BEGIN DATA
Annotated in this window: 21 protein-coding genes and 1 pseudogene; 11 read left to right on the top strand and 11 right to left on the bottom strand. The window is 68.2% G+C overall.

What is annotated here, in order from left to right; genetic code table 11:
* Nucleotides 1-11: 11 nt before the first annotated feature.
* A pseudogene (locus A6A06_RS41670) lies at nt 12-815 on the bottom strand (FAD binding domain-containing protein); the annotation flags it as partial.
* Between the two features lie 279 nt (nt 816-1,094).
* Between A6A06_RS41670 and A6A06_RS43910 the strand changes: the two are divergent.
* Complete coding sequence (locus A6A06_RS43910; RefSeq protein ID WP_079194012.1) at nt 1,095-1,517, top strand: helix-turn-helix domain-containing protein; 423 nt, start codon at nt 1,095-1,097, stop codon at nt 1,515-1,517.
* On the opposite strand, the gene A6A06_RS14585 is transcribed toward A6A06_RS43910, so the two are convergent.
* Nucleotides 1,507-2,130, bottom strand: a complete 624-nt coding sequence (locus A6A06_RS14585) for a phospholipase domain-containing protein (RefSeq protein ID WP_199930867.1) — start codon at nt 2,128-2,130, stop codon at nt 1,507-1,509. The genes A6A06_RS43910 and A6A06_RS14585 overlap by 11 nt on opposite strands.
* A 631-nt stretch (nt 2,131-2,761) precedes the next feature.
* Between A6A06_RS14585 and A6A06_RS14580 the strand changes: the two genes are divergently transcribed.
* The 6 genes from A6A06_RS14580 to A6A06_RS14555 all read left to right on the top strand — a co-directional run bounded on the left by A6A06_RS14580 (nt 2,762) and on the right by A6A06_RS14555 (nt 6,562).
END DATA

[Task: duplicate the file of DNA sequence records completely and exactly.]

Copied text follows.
Annotated in this window: 21 protein-coding genes and 1 pseudogene; 11 read left to right on the top strand and 11 right to left on the bottom strand. The window is 68.2% G+C overall.

What is annotated here, in order from left to right; genetic code table 11:
* Nucleotides 1-11: 11 nt before the first annotated feature.
* A pseudogene (locus A6A06_RS41670) lies at nt 12-815 on the bottom strand (FAD binding domain-containing protein); the annotation flags it as partial.
* Between the two features lie 279 nt (nt 816-1,094).
* Between A6A06_RS41670 and A6A06_RS43910 the strand changes: the two are divergent.
* Complete coding sequence (locus A6A06_RS43910; RefSeq protein ID WP_079194012.1) at nt 1,095-1,517, top strand: helix-turn-helix domain-containing protein; 423 nt, start codon at nt 1,095-1,097, stop codon at nt 1,515-1,517.
* On the opposite strand, the gene A6A06_RS14585 is transcribed toward A6A06_RS43910, so the two are convergent.
* Nucleotides 1,507-2,130, bottom strand: a complete 624-nt coding sequence (locus A6A06_RS14585) for a phospholipase domain-containing protein (RefSeq protein ID WP_199930867.1) — start codon at nt 2,128-2,130, stop codon at nt 1,507-1,509. The genes A6A06_RS43910 and A6A06_RS14585 overlap by 11 nt on opposite strands.
* A 631-nt stretch (nt 2,131-2,761) precedes the next feature.
* Between A6A06_RS14585 and A6A06_RS14580 the strand changes: the two genes are divergently transcribed.
* The 6 genes from A6A06_RS14580 to A6A06_RS14555 all read left to right on the top strand — a co-directional run bounded on the left by A6A06_RS14580 (nt 2,762) and on the right by A6A06_RS14555 (nt 6,562).